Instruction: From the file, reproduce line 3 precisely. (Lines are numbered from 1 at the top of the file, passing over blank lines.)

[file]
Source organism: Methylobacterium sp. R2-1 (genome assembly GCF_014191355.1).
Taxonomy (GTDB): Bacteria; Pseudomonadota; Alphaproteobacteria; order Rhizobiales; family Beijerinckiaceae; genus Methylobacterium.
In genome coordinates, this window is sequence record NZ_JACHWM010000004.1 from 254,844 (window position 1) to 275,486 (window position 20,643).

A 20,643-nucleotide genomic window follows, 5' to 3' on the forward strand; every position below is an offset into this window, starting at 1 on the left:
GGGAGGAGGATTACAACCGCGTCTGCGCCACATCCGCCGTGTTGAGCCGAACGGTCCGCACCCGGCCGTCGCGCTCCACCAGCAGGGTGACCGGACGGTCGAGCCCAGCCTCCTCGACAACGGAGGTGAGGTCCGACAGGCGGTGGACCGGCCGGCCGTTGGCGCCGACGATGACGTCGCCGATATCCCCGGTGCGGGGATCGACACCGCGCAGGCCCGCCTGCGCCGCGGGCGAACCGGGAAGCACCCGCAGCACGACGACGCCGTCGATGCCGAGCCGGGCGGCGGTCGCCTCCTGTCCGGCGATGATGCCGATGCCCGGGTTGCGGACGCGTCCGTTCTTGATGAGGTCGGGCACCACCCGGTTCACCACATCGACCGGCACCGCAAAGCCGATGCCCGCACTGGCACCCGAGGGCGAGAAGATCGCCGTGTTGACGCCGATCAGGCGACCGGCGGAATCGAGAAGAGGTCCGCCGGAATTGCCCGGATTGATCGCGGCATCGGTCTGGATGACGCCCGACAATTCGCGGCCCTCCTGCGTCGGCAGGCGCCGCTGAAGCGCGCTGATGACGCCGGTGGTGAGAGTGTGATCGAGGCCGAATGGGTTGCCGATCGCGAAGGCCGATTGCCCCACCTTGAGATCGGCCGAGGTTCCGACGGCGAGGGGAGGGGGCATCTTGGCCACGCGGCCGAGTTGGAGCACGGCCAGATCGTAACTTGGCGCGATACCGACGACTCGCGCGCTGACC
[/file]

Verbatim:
In genome coordinates, this window is sequence record NZ_JACHWM010000004.1 from 254,844 (window position 1) to 275,486 (window position 20,643).